Whether the services are bundled in the ordinary course of business, would depend upon the normal or frequent practices followed in the area of business to which services relate. Such normal and frequent practices adopted in a business can be ascertained from several indicators some of which are listed below :
The perception of the consumer or the service receiver – If large number of service receivers of such bundle of services reasonably expect such services to be provided as a package, then such a package could be treated as naturally bundled in the ordinary course of business.
Majority of service providers in a particular area of business provide similar bundle of services. For example, bundle of catering on board and transport by air is a bundle offered by a majority of airlines.
The nature of the various services in a bundle of services will also help in determining whether the services are bundled in the ordinary course of business. If the nature of services is such that one of the services is the main service and the other services combined with such service are in the nature of incidental or ancillary services which help in better enjoyment of a main service. For example, service of stay in a hotel is often combined with a service or laundering of 3-4 items of clothing free of cost per day. Such service is an ancillary service to the provision of hotel accommodation and the resultant package would be treated as services naturally bundled in the ordinary course of business.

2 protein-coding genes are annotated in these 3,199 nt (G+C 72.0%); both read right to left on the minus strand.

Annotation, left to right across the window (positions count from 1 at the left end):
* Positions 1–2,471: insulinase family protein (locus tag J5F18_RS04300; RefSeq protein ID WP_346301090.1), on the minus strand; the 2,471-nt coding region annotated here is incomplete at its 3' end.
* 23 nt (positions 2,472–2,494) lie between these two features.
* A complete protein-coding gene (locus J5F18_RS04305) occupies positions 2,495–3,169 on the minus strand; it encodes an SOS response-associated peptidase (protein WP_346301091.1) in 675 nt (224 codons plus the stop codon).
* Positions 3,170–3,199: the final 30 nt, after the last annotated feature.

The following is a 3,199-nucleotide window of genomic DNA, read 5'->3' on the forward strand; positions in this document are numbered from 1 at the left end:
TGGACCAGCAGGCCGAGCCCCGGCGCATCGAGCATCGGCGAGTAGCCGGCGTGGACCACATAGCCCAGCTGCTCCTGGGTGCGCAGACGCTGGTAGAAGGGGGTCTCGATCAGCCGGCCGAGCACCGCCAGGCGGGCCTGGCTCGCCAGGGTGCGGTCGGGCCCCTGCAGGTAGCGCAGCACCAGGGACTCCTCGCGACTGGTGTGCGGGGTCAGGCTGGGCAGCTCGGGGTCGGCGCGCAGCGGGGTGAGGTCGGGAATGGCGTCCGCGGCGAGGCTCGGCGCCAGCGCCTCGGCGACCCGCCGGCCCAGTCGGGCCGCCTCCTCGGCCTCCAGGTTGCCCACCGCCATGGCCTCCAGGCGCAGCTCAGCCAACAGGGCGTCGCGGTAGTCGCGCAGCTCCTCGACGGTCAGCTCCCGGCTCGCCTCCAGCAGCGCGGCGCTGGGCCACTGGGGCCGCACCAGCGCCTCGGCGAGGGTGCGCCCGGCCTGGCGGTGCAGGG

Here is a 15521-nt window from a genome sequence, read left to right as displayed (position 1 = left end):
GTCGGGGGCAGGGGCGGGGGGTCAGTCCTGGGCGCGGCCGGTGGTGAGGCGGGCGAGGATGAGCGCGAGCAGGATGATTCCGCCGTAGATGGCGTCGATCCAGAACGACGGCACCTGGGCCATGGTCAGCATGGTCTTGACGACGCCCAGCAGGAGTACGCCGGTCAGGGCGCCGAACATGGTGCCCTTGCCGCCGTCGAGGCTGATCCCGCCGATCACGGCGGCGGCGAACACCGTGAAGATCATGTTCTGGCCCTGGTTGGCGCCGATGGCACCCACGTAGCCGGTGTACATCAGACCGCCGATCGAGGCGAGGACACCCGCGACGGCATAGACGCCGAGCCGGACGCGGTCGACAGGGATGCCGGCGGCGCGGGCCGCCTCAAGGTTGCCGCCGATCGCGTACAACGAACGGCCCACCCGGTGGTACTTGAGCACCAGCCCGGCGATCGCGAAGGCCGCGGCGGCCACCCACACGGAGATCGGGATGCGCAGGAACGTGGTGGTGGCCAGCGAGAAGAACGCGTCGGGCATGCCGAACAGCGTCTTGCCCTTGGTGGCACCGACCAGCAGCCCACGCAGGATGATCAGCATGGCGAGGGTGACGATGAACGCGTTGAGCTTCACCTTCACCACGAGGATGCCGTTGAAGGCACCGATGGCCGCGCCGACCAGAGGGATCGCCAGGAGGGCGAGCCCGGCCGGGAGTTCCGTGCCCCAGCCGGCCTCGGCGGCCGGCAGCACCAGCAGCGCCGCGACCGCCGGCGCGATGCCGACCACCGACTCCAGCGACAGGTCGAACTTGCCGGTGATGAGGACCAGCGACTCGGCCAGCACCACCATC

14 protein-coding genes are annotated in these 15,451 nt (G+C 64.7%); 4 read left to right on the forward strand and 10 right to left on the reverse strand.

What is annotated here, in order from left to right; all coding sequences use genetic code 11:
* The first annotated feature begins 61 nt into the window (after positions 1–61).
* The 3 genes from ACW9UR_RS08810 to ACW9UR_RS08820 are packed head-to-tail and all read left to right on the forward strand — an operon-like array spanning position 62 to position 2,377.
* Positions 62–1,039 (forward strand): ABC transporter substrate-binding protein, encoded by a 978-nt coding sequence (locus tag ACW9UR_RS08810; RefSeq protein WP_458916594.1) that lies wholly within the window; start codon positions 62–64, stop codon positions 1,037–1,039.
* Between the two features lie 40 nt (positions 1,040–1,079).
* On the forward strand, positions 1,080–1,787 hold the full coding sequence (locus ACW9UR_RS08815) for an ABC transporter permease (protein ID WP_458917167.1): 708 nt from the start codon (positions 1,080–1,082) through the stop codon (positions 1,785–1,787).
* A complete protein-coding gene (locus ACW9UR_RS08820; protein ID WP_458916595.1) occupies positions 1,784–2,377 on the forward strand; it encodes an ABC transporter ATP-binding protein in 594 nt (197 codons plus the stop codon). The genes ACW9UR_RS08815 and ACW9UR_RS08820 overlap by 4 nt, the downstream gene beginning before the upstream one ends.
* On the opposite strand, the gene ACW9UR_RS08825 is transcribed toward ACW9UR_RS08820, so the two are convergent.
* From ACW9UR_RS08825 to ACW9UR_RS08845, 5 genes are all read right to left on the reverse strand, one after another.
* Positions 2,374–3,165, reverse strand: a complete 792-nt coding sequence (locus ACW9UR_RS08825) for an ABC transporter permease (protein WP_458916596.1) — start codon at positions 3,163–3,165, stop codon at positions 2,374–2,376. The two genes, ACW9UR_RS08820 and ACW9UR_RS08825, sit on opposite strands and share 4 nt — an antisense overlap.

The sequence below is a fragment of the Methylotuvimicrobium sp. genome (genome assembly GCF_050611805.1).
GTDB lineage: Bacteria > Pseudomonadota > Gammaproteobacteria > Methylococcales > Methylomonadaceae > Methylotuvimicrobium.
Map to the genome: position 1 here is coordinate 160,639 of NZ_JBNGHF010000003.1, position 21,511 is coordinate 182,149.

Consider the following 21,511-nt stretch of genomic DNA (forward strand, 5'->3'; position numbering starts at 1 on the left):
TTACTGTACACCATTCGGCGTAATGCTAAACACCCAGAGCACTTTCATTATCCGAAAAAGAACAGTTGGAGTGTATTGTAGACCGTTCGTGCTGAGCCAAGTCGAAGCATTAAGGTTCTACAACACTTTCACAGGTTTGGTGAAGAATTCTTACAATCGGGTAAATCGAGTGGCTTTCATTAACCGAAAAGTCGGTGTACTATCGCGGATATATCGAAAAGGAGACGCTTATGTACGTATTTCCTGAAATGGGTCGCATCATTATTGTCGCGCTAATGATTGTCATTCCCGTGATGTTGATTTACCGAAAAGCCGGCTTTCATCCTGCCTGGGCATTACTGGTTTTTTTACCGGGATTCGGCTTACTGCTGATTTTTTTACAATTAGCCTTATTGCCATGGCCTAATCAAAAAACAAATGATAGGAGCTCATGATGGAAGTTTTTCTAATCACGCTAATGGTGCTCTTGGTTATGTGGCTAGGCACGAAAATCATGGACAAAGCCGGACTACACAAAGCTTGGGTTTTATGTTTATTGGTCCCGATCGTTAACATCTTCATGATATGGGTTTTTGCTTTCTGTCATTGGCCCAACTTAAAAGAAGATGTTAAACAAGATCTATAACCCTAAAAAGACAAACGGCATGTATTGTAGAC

Other illustrative indicators, not determinative but indicative of bundling of servicesin the ordinary course of business are:
- There is a single price or the customer pays the same amount, no matter how much package they actually receive or use
- The elements are normally advertised as a package
- The different elements are not available separately
- The different elements are integral to one overall supply. If one or more is removed, the nature of the supply would be affected
No straight jacket formula can be laid down to determine whether a service is naturally bundled in the ordinary course of business. Each case has to be individually examined in the backdrop of several factors some of which are outlined above.
The above principles explained in the light of what constitutes a naturally bundled service can be gainfully adopted to determine whether a particular supply constitutes a composite supply under GST and if so what constitutes the principal supply so as to determine the right classification and rate of tax of such composite supply.
Time of supply in case of composite supply
If the composite supply involves supply of services as principal supply, such composite supply would qualify as supply of services and accordingly the provisions relating to time of supply of services would be applicable. Alternatively, if composite supply involves supply of goods as principal supply, such composite supply would qualify as supply of goods and accordingly, the provisions relating to time of supply of goods would be applicable.